The Incomplete European Market for Financial Services: with 54 figures and 52 tables

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Springer Science & Business Media, 2003 M02 3 - 255 pages
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Looking back over the last decade it can be said with some justification that sig nificant progress has been achieved on the way towards fully integrated financial markets in Europe. The 1993 Internal Market initiative and the Euro introduction in 1999/2002 constitute important milestones. The integration process has further been intensified by market developments like the surge in mergers and acquisi tions and by technological innovations like internet based distribution. As a result, some market segments today do no longer have a national character. Nevertheless, this success should not obscure the fact that integration of financial services markets is still a long way from the level of integration that exists within national markets. Particularly for retail financial services national borders still constitute a considerable de facto barrier. The absence of frequent direct cross border links between financial service providers and retail consumers holds true despite the fact that the Euro has made product comparisons easier and that the internet has reduced information costs to a considerable extent.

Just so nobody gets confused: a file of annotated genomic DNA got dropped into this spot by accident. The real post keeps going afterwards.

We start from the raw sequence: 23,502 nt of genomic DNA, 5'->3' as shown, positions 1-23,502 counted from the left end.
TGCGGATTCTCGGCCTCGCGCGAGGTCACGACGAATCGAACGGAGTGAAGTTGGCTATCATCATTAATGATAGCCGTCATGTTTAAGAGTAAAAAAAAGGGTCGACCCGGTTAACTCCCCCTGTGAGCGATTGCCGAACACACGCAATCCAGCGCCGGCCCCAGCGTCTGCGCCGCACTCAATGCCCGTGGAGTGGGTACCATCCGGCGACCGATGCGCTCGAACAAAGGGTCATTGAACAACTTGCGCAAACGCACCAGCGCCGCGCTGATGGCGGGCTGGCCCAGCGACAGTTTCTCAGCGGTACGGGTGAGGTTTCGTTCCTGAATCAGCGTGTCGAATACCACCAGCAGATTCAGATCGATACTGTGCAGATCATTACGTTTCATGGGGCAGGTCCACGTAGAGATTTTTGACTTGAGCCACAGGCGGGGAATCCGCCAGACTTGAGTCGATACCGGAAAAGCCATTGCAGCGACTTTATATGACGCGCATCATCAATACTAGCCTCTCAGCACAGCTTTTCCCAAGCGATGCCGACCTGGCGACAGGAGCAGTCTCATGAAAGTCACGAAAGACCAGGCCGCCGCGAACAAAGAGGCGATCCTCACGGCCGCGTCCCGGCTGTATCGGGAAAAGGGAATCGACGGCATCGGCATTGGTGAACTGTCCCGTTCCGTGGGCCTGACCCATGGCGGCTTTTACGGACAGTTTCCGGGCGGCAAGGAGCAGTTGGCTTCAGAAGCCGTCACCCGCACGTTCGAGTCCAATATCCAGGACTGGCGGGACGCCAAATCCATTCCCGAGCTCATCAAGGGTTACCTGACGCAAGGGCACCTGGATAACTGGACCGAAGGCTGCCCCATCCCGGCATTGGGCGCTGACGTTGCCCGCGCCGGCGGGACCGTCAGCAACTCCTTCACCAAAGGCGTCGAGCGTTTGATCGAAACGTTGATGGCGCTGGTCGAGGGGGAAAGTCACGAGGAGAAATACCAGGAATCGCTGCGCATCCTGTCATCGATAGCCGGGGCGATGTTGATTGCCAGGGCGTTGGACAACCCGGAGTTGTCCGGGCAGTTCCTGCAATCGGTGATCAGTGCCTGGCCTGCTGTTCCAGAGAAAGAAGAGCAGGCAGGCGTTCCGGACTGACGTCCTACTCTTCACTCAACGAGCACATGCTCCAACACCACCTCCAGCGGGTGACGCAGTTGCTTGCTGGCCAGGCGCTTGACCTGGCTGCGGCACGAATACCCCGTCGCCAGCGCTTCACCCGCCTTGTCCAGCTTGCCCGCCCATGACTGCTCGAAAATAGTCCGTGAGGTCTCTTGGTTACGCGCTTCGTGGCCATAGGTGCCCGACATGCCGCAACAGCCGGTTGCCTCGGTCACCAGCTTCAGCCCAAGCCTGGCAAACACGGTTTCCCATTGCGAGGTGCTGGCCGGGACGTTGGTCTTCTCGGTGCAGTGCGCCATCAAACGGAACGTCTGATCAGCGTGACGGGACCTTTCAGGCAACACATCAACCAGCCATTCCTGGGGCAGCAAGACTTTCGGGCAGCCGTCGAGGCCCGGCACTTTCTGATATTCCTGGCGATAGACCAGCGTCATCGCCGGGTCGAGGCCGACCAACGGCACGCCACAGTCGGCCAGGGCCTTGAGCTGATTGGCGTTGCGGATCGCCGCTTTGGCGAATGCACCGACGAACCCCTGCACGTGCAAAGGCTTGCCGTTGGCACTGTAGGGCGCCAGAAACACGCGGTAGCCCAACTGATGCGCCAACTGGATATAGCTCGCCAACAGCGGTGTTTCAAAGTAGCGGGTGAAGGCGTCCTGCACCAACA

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Selected pages


Towards a Single Market for Insurance
Financial Integration in Europe and Banking Sector Performance
Market Access Strategies in the EU Banking Sector Obstacles and Benefits Towards an Integrated European Retail Market
The Benefits of Creating an Integrated EU Market for Investment Funds
Integration Benefits on EU Retail Credit Markets Evidence from Interest Rate PassThrough
How Integrated Are the European Retail Financial Markets? A Cointegration Analysis
Integration of the European Market for EFinance Evidence from Online Brokerage
Benefits of Diversification and Integration for International Equity and Bond Portfolios
Theoretical Considerations and Empirical Evaluation of Growth and Employment Benefits
Supervising the European Financial System

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